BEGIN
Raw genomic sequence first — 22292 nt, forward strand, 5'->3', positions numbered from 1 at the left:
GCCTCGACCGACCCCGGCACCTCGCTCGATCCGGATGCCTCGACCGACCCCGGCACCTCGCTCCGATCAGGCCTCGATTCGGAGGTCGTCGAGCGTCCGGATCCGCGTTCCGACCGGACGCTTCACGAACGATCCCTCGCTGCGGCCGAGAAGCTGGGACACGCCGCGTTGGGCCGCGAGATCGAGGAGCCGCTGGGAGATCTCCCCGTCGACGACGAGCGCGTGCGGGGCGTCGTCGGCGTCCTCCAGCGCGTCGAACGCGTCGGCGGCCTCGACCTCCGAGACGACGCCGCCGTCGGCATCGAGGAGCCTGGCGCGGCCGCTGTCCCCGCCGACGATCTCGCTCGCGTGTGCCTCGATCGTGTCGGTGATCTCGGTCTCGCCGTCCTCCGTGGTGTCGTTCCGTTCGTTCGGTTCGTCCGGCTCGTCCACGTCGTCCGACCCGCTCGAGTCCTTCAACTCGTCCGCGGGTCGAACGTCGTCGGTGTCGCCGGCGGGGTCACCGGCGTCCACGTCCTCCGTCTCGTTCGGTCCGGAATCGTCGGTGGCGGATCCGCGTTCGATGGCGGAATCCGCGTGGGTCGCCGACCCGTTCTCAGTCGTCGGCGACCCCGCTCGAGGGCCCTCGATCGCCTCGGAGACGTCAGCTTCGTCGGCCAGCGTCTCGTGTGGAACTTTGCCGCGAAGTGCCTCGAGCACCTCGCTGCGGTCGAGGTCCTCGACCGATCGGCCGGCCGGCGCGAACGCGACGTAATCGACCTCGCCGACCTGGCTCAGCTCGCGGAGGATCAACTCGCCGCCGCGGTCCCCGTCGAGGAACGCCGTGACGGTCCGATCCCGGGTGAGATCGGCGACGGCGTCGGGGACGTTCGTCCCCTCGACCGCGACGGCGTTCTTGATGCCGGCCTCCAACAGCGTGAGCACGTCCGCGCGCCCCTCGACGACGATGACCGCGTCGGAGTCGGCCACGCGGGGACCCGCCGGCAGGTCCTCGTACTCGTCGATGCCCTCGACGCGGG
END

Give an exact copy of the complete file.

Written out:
Raw genomic sequence first — 22292 nt, forward strand, 5'->3', positions numbered from 1 at the left:
GCCTCGACCGACCCCGGCACCTCGCTCGATCCGGATGCCTCGACCGACCCCGGCACCTCGCTCCGATCAGGCCTCGATTCGGAGGTCGTCGAGCGTCCGGATCCGCGTTCCGACCGGACGCTTCACGAACGATCCCTCGCTGCGGCCGAGAAGCTGGGACACGCCGCGTTGGGCCGCGAGATCGAGGAGCCGCTGGGAGATCTCCCCGTCGACGACGAGCGCGTGCGGGGCGTCGTCGGCGTCCTCCAGCGCGTCGAACGCGTCGGCGGCCTCGACCTCCGAGACGACGCCGCCGTCGGCATCGAGGAGCCTGGCGCGGCCGCTGTCCCCGCCGACGATCTCGCTCGCGTGTGCCTCGATCGTGTCGGTGATCTCGGTCTCGCCGTCCTCCGTGGTGTCGTTCCGTTCGTTCGGTTCGTCCGGCTCGTCCACGTCGTCCGACCCGCTCGAGTCCTTCAACTCGTCCGCGGGTCGAACGTCGTCGGTGTCGCCGGCGGGGTCACCGGCGTCCACGTCCTCCGTCTCGTTCGGTCCGGAATCGTCGGTGGCGGATCCGCGTTCGATGGCGGAATCCGCGTGGGTCGCCGACCCGTTCTCAGTCGTCGGCGACCCCGCTCGAGGGCCCTCGATCGCCTCGGAGACGTCAGCTTCGTCGGCCAGCGTCTCGTGTGGAACTTTGCCGCGAAGTGCCTCGAGCACCTCGCTGCGGTCGAGGTCCTCGACCGATCGGCCGGCCGGCGCGAACGCGACGTAATCGACCTCGCCGACCTGGCTCAGCTCGCGGAGGATCAACTCGCCGCCGCGGTCCCCGTCGAGGAACGCCGTGACGGTCCGATCCCGGGTGAGATCGGCGACGGCGTCGGGGACGTTCGTCCCCTCGACCGCGACGGCGTTCTTGATGCCGGCCTCCAACAGCGTGAGCACGTCCGCGCGCCCCTCGACGACGATGACCGCGTCGGAGTCGGCCACGCGGGGACCCGCCGGCAGGTCCTCGTACTCGTCGATGCCCTCGACGCGGG